Question: I have been considering a consultation since October but my primary care physicians continue to tell me that even though my mother’s father and her brothers all lost their hair, I am not currently experiencing MPB. I am assuming the reason that they won’t label this as MPB is because I go through un-explainable periods of extreme shedding and inflammation and then periods of regrowth where my hairline will regrow hair eventually.
We have even witnessed that after taking a large amount of Benadryl for 5 weeks I was growing hair lower on my forehead and temples than I have had in quite some time. The other comment my physician made was that I have randomized thinning and patchy hair-loss all over my sides and back of my head and widow’s peak (as if someone took a bite out of my widow’s peak on one side near the tip), but my hair is actually the thickest on top and my crown hasn’t changed in years, even though it’s always thinner.
I do suffer from autoimmune disorders, but I’m concerned that they’re giving those conditions too much credit and not considering my family history of MPB on my mother’s side.
Is it normal for early stages of MPB to go through completely random mass-shedding and regrowth cycles, along with actual forehead hairline regrowth? I feel like I keep going from balding back to normal, and back again. I either want to aggressively address this now, or dismiss the issue for good.
Answer: Hi, Jordan. There appear to be a lot of possible factors at work here so we cannot determine the precise cause of your hair loss from just this information.
We would highly recommend having a consultation - it is a free, no obligation service regardless of whether you come to one of our clinics for an in-person assessment or whether you complete an online consultation - so that a specialist can get a good look at what is going on.
In general terms, male pattern baldness can start as a temporary form of shedding known as Telogen Effluvium which can be acute or chronic. It can be brought on by underlying illnesses, as a side effect of medication or due to stress, as well as many other triggers. The determining factor whether or not it is MPB is if the hair started to thin around the temples, on top and/or around the crown area. As you note that these areas remain thick it is unlikely to be Male Pattern Baldness.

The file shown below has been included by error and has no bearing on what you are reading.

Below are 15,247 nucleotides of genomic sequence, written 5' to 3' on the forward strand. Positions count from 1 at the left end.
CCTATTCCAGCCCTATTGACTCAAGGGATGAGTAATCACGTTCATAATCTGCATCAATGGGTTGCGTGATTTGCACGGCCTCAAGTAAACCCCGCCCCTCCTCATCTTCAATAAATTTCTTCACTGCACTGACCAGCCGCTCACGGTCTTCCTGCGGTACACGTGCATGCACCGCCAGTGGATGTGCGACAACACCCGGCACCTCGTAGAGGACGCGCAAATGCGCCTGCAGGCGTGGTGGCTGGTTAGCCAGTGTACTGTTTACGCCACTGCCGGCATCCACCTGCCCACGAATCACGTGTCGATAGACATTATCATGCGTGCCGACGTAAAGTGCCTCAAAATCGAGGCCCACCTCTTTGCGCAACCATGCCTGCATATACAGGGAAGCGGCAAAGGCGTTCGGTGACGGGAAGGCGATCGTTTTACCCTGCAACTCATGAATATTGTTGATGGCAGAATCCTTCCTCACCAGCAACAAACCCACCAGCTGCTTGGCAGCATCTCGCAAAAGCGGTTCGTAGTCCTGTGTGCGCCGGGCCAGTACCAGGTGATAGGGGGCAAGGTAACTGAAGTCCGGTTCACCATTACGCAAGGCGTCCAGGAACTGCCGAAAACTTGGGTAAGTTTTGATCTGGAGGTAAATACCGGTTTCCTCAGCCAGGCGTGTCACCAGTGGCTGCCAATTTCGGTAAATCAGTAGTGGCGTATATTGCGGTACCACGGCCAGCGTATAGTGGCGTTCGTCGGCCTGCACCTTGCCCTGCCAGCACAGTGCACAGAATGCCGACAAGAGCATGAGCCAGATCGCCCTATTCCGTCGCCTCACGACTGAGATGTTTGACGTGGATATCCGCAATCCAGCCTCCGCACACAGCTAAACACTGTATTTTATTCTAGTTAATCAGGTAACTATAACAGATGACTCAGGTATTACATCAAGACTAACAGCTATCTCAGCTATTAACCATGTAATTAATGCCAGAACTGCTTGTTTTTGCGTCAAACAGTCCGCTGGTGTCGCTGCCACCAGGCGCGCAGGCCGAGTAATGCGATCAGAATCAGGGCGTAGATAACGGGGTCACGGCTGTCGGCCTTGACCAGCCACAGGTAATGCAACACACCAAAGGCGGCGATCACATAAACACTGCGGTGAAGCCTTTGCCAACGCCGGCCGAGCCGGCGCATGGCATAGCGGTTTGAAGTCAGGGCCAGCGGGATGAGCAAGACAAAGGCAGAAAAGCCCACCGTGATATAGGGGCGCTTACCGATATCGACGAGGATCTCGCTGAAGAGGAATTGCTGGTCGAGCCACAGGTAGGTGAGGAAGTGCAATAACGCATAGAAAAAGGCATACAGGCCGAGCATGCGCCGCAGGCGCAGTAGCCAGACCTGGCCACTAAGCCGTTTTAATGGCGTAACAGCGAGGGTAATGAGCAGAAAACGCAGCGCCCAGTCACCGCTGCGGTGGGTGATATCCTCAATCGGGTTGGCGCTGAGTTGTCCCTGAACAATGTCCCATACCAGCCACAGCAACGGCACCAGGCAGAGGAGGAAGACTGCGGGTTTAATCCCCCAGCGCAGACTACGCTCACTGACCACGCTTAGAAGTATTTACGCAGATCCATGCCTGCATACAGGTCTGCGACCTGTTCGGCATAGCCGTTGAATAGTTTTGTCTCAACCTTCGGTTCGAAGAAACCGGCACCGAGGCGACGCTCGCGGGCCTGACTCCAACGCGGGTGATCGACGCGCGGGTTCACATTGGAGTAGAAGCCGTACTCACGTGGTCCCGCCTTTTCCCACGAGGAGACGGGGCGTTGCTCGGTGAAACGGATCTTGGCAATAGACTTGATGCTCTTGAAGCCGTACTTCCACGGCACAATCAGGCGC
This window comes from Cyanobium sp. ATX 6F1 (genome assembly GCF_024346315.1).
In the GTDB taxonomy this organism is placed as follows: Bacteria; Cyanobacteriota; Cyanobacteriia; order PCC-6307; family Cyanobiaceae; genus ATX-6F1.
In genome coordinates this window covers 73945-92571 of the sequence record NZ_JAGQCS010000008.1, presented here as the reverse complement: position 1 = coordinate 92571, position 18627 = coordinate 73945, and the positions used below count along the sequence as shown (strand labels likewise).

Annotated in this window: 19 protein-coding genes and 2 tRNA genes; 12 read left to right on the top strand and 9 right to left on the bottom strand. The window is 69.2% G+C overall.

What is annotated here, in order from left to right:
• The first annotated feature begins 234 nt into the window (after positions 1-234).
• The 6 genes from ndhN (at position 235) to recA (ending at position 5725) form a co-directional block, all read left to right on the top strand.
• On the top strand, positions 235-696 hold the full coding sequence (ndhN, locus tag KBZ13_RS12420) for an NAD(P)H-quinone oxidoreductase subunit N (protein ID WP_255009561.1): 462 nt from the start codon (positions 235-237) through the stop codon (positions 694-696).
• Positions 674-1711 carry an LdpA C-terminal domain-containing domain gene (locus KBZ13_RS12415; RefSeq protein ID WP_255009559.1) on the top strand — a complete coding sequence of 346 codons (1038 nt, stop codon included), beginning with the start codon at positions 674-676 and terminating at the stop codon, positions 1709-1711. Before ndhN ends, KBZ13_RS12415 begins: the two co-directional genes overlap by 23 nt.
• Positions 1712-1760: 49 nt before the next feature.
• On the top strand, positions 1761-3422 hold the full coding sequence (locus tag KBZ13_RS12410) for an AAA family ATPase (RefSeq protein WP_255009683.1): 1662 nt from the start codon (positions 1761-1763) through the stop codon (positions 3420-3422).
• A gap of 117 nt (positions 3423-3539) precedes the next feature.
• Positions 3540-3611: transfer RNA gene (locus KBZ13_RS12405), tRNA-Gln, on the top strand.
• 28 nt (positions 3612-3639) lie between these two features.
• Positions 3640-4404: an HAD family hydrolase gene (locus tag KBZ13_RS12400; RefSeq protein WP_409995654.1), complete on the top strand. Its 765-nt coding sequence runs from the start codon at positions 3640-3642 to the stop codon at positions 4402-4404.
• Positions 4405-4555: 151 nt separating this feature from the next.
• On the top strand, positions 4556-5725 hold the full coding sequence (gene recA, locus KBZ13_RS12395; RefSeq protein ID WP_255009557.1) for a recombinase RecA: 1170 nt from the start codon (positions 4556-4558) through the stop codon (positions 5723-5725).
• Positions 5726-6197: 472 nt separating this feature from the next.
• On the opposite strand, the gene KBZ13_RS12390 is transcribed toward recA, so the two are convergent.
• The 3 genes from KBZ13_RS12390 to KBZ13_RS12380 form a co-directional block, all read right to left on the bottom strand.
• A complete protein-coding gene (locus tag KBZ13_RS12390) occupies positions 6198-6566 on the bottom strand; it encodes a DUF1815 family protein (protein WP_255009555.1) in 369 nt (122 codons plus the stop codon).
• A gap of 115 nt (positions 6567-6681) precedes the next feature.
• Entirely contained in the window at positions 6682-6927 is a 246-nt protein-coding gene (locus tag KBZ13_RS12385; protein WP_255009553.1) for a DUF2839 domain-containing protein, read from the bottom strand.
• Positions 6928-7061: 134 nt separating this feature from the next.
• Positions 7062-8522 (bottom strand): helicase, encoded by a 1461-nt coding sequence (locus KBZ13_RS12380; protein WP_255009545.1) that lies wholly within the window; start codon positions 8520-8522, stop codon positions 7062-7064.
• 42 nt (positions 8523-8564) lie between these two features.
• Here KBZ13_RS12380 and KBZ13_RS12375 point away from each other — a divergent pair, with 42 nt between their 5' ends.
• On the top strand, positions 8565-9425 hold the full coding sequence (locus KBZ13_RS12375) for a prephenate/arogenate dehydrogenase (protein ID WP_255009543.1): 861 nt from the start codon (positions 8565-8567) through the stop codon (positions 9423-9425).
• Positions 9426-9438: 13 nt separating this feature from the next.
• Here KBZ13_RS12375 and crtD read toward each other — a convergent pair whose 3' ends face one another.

As a point of interest, Male Pattern Baldness does not just come from your mother's side - it is thought to be passed on from both sides, although recent research also finds that it is more likely to be inherited from the father's side of the family. It is also possible to be a carrier of the gene but for the gene to be inactive and therefore no hair loss to be evident. This is why genetic hair loss can sometimes appear to skip a generation. Also, you don't mention how old you are so it could simply be that you do carry an active MPB gene but that it has not yet been triggered.
When you say that you have a “chunk of hair coming out” this is also inconsistent with a male pattern hair loss diagnosis. It points to a possible case of Alopecia Areata - an autoimmune hair loss condition which, as a sufferer of various autoimmune disorders, may increase your chance of developing this condition too. Alopecia Areata presents as rounded bald patches which appear suddenly, anywhere on the scalp. This could explain the 'chunk' missing from your widow's peak.
There are effective Alopecia Areata treatment options available but first it is obviously necessary to get a confirmed diagnosis of precisely what is causing your hair loss as it is possible to have more than one condition at once. If this is the case then a bespoke hair loss treatment course can be devised in order to address all concerns simultaneously, if necessary.
The Belgravia Centre is a world-renowned group of a hair loss clinic in Central London, UK. If you are worried about hair loss you can arrange a free consultation with a hair loss expert or complete our Online Consultation from anywhere in the world for home-use treatment.
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